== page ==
Events are in control. Jim Kunstler has been predicting that this time would come for a decade or more and it feels as though it is finally coming to pass. The response on this end has been to contemplate where I am in all aspects of my life from physical and mental health to financial stability and food storage. Having assessed as many of those things as I could, and quite frankly feeling satisfied that I’ve done the best I can to be prepared given my relationships and responsibilities, it has been a time of leaning in and enjoying life.
My wife and I have taken a few daytime constitutionals and we’ve been to some events, and a restaurant or two, we’ve done some deep cleaning that’s been needed for a while, but more than anything else we’ve taken the time just to appreciate how lucky we are and how lucky we’ve been. The up-lighting on so many of Main Street’s most beautiful buildings and along Worthington Street on a quiet night with a surprisingly healthy number of other people perambulating around the downtown makes for a wonderful backdrop as we share with each other all of the exciting things going on in our lives.
In our lives much of the last 4 years felt like we were dealing with Wuhan coronaviruses, Iowa caucuses, stock market melt-ups, “not q.e.” liquidity injections, and impeachment melodramas, but everything has culminated in the most marvelous of purple patches where our best laid schemes have actually not “agleyed” much at all. My attitude has nearly always been to avoid any application where the perfect wasn’t the enemy of the good: Anything worth doing is worth doing with moderate effort and with very little attention to detail! Those things not conforming to this heuristic are best left to those stupid enough to take them on.
There are so many fatal flaws in all my plans that they kill one another off, generally leaving me more or less unscathed. For a long time I was wondering how long I could maintain the façade of competence, but having come this far I’m afraid that an actual community has taken up residence behind my metaphorical Potemkin Village.
It was really just an hypothesis that it might be cool to live in the Wild, Wild West of the corner of Maple and Union when I bought my house 10 years ago. Yeah, I’d lived in the neighborhood, but Classical is more like a gated community than an apartment building, and the apartments I had lived in downtown, 3 in all, were part of well run complexes; here, I was going to be both management and resident. One of the attorneys who sold me the property mistook me for a contractor at one of our walk-throughs and said that the “potential buyer” was nuts to move in here with two daughters; that gave me a $25,000 discount on the price when we sat down to negotiate an hour later.
Security was job one. I had to make the place look lived in again, and I had to get rid of all the oversized bushes which provided so many hiding places from the front of the house to the alleyway which runs beside it. The backdoor looked like it belonged on a farmhouse in some idyllic Midwestern community where no one locks their doors or cares if door frames are square.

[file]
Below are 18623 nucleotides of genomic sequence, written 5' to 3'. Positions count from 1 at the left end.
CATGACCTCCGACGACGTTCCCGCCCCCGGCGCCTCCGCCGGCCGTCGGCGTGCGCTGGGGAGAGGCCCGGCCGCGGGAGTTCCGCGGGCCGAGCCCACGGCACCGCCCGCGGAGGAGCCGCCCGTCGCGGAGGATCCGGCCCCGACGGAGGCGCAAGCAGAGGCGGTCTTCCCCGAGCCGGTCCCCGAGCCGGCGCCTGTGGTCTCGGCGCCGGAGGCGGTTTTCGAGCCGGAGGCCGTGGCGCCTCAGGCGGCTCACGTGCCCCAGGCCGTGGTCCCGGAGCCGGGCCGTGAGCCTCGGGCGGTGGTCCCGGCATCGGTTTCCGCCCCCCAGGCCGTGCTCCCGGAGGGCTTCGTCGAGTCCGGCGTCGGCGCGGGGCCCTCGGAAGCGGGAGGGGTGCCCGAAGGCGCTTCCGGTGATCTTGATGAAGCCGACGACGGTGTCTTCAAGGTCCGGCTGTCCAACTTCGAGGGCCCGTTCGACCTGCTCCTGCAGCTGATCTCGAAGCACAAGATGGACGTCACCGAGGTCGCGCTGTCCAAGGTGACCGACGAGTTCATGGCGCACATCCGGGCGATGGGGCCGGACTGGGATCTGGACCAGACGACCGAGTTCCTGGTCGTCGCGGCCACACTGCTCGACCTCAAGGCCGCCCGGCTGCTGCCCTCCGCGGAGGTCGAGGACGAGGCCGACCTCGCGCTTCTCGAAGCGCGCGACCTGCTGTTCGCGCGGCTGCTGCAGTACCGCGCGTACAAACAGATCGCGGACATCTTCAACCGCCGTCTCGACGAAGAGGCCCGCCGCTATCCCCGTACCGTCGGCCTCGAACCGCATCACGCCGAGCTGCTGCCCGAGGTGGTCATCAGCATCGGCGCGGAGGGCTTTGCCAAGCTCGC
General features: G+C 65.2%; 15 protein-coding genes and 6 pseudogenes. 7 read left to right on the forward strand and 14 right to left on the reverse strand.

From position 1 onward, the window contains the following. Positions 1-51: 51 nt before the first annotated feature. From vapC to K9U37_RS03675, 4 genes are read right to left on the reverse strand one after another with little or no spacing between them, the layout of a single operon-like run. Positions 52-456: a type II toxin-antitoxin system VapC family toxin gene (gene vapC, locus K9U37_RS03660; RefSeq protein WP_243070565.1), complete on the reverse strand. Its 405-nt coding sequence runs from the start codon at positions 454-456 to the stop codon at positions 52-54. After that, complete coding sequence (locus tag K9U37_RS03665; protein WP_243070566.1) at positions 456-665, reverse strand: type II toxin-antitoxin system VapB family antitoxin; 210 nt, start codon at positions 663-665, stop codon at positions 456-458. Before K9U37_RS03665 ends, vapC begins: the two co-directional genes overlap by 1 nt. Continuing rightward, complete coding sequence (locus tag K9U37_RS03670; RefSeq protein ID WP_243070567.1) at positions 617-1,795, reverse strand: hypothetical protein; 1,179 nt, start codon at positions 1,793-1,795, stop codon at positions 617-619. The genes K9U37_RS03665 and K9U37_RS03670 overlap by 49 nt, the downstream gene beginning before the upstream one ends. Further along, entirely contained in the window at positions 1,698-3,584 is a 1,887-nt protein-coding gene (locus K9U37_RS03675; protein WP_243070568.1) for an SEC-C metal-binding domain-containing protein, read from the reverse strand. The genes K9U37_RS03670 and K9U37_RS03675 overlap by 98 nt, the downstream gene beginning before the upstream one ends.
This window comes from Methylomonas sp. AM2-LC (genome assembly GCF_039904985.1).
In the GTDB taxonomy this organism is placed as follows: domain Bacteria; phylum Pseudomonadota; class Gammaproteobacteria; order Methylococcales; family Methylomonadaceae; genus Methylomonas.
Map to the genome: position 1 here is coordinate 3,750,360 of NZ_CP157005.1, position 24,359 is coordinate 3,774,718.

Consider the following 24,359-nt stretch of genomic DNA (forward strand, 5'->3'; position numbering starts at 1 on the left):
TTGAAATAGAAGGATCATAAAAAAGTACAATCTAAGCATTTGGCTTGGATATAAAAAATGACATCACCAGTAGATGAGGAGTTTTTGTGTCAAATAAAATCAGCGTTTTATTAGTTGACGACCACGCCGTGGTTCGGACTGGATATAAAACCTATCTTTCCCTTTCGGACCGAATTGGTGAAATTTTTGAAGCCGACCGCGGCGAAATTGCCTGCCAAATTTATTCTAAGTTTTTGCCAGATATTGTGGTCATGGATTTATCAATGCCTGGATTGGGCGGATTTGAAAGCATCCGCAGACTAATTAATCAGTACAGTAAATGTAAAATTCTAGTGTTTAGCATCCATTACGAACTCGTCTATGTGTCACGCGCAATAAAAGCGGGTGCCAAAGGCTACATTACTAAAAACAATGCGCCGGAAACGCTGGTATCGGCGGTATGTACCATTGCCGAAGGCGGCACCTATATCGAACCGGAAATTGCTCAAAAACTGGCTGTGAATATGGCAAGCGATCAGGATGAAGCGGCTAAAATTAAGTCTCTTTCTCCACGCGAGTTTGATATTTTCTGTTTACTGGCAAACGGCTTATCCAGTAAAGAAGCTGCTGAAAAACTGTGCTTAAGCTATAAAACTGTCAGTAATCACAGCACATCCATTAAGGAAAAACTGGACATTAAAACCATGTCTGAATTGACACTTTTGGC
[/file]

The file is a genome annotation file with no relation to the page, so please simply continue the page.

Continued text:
Next was getting utilities and the city to accept that I was using the house as a residence and not an office; I made doubly sure not to bring any work home from school just in case. The city bought in right away, the gas company took a few weeks to come around, and it only took the electric company a year or so to finally get me an actual bill; it’s a good thing I was skeptical that this 1870 townhouse, without any solar panels, was a net zero user of electricity.
My first winter heating bills were over $1,000 a month. Turns out that windows that don’t close and a cathedral ceiling without any insulation are bad ideas in New England; who knew? I got replacements for the irreparably damaged top floor windows and spent the next summer listening to the Kunstlercast and putting up insulation.
From there on things were piecemeal until Elizabeth came into the picture and refocused my efforts. Since then the garden has taken shape, the basement apartment has risen from the ashes (some literal) of what I used to call Guantánamo, the upstairs has been finished, all the floors redone, all the bathrooms polished. The only thing still on the agenda apart from the continual process of maintenance on a 150 year old house is making the kitchen a bit more user friendly. I put it together from scratch and dent appliances, used cabinetry, and sidewalk style concrete as counter tops. It’s very much the kitchen of a dude whose cooking skills were, let us say “nascent”! Except for the stove, it all still works. I did place the cabinets so that I could reach the top shelf…and I’m 6′ tall; Liz is 5’2″. I still get the stuff on the top shelf.
If my plans for my retirement, or the Springfield run of “Marathon Man/I Am Legend” work out as well as my decision to take up residence here then I will be sitting pretty. Whatever the case what I’ve enjoyed more than anything else is having done it. There’s nothing more fun than playing by your own rules, doing everything wrong, living where you’re not supposed to, sending your kids to the schools they’re not supposed to attend, and all that; maybe it’s just me.
I came to the city because I wished to live deliberately, to front the most important issues of our society and see if I could not better understand them by engaging them and not, when I came to die, discover that I had avoided living.